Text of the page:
The Indians’ signing of 1B Casey Kotchman is just another “bleh” move made by the front office this off-season. The best thing you can say about it is that it didn’t cost GM Chris Antonetti that much money.
Hardly a ringing endorsement.
Kotchman is a slap hitter at a position that demands power. His slugging percentage last season, his best year since 2007, was .422, a figure that is ten points higher than the much maligned Matt LaPorta.
The Indians point out that their new first baseman ranking in the top ten in the AL in batting average and on base percentage, so perhaps he can hit leadoff for the 2012 Tribe.
However, he’s a lifetime .268 hitter and his career OBP is a pedestrian .336.
In other words, it’s not likely he repeat his 2011 numbers this season.
Maybe Manny Acta can hit him in the leadoff spot, a bold move considering he plays first base, but his hitting skill set seems to fit better there than in the middle of the order.
Kotchman is a very good defensive player, so he will be a help there, but remember, Manny Acta likes to keep Carlos Santana’s bat in the lineup when he’s not catching, so the newest Indian will probably sit a couple of days a week.
Antonetti has spent some money this winter, but has he spent wisely?
First of all, they’ve spent $8 million on two free agents who may or may not provide an impact on the ’12 Tribe: OF Grady Sizemore and Kotchman.
Both are left-handed hitters as well, despite the fact Cleveland needs a right-handed hitter desperately.
Sizemore has not had a good year since 2008, because of injuries, and Kotchman had mediocre seasons from 2008-2010.
Does anyone feel warm and fuzzy about both coming through big in the upcoming season?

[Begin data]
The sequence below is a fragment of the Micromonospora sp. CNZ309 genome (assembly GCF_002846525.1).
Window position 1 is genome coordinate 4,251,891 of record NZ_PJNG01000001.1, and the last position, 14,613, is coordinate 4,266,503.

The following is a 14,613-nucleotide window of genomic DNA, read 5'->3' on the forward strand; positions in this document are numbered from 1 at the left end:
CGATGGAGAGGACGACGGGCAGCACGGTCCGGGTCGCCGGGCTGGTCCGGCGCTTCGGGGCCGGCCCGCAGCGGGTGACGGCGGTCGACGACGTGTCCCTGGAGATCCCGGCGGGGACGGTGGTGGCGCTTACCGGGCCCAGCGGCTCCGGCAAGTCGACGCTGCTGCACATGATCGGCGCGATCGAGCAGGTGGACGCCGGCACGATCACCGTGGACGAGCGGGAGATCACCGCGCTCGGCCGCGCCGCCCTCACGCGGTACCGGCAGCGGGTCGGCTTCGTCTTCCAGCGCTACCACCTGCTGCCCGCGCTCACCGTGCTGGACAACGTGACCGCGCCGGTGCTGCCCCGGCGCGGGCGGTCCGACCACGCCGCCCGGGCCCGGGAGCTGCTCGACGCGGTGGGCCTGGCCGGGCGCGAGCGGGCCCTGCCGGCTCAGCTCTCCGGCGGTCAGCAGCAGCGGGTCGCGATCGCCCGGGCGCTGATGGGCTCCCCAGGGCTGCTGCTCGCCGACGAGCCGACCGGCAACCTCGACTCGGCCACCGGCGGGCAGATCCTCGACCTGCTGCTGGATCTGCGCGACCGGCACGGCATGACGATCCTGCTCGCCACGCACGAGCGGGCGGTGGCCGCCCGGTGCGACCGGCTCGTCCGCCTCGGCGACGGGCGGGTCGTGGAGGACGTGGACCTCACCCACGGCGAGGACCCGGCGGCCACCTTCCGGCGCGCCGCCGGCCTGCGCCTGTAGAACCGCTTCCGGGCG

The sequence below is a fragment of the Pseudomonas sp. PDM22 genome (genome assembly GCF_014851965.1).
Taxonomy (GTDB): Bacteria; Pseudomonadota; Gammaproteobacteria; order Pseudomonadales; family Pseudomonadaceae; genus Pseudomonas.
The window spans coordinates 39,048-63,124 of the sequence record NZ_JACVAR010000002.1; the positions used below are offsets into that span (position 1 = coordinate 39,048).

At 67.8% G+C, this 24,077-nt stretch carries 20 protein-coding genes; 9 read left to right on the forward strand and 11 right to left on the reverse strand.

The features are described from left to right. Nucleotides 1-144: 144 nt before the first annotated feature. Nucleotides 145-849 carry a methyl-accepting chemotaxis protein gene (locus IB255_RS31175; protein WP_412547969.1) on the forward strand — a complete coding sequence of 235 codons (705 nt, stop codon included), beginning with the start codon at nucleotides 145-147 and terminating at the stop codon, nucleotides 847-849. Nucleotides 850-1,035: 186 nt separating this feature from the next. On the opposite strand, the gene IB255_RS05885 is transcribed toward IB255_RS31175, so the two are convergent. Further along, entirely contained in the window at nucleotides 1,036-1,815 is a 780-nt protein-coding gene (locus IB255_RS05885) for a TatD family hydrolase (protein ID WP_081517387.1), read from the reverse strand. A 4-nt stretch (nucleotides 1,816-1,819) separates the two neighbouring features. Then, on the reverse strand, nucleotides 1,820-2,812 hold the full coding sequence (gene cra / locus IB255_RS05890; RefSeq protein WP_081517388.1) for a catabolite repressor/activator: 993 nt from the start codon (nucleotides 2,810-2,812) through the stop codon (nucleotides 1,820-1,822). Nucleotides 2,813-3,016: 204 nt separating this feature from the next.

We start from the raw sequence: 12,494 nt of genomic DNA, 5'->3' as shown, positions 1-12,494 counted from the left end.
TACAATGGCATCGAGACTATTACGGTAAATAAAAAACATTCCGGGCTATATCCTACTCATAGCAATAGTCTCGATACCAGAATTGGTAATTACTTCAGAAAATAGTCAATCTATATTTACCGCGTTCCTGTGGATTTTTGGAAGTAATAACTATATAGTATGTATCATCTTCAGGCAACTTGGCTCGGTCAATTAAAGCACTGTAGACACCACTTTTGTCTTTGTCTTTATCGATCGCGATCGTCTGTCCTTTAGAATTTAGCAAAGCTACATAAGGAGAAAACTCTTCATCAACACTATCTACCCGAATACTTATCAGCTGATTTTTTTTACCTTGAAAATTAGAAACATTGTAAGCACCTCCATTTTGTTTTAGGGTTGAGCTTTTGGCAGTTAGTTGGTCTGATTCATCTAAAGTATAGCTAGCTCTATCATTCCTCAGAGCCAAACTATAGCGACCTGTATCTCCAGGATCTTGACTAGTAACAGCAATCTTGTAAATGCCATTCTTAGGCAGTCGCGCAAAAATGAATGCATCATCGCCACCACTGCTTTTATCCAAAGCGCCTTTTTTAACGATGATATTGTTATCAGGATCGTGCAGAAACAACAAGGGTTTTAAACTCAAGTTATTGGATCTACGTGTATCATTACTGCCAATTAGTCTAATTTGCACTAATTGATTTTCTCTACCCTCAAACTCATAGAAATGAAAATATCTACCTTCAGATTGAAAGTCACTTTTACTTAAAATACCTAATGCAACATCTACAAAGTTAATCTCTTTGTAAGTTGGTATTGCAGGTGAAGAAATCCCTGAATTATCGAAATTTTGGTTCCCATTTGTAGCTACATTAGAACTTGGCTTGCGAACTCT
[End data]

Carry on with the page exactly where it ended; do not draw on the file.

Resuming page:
The Indians had to give hefty raises to several players to avoid arbitration, including 3B Jack Hannahan ($1.1 million) and southpaw relief pitcher Rafael Perez ($2 million).
Both players have lower cost alternatives on the 40 man roster: Lonnie Chisenhall showed why he is a top prospect last season during his time in the bigs, and lefty Nick Hagadone could have filled Perez’ role.
Could the Indians have used the $11 million spent here to get a grade A free agent, such as Michael Cuddyer, Josh Willingham, or starter Edwin Jackson?
Let’s put it another way, would you trade Sizemore, Hannahan, and Perez to get either Cuddyer or Jackson? And if you did, would the team be better because of it?
It says here yes!
Once again, it seems the Indians’ philosophy is to sign guys they can get, instead of trying to build a team that can win the AL Central Division.
One of the things heard when the Tigers signed Prince Fielder is that Detroit had the run differential of a team that should have won 89 games, not the 95 they accumulated, meaning the Tigers had luck on their side.
But the Indians have the run differential of a team that should have won 75 games, not 80. They were a little lucky as well.
It appears that Antonetti is putting his eggs in the “everyone will stay healthy” basket. Certainly, having Shin-Soo Choo return to his 2009-10 form will help the hitting, and Santana will improve as well.
Otherwise, the Tribe is hoping for solid years from guys who haven’t done it in a while (Sizemore and Travis Hafner), haven’t done it frequently (Kotchman), and have never done it (Jason Kipnis and Chisenhall) to score runs.
That doesn’t seem like an air-tight strategy.
There is no question that Antonetti tried to get some big name bats (Carlos Beltran, Willingham, Cuddyer) and took a shot at Jackson as well, but ultimately, they didn’t get any of them.
If the Tribe didn’t guess right on most of their moves this winter, and history shows they won’t, it could be another summer spent looking up to our neighbors in Motown.